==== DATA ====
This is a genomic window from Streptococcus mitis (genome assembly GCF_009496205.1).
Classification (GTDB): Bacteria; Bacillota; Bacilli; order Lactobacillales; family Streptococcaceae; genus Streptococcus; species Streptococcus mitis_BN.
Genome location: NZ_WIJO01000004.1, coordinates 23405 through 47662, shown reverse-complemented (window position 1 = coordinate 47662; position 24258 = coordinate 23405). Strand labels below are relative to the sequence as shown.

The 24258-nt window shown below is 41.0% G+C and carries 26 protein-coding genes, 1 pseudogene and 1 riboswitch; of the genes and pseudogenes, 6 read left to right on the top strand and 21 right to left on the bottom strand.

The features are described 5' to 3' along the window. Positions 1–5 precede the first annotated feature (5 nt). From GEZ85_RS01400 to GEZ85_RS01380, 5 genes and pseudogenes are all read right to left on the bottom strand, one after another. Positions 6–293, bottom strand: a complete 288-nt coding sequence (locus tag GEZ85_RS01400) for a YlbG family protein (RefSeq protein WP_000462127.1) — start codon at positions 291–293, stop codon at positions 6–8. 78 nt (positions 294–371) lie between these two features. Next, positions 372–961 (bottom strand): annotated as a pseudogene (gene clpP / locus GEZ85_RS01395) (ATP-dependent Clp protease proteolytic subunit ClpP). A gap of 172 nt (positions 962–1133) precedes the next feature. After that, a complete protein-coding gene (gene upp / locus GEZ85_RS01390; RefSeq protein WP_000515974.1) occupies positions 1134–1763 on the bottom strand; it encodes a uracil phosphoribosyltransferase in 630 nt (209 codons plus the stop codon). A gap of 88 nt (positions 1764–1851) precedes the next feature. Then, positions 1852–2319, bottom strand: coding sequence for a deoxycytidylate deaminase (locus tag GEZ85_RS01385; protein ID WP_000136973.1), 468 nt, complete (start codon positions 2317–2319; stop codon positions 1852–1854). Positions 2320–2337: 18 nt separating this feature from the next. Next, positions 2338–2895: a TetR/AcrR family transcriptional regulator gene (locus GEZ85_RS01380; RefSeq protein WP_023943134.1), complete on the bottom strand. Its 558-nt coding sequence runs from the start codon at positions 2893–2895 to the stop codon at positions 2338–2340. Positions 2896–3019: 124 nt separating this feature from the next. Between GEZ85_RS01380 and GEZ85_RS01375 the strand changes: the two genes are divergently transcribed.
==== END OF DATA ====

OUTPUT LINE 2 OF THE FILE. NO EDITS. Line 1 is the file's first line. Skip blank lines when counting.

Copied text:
Classification (GTDB): Bacteria; Bacillota; Bacilli; order Lactobacillales; family Streptococcaceae; genus Streptococcus; species Streptococcus mitis_BN.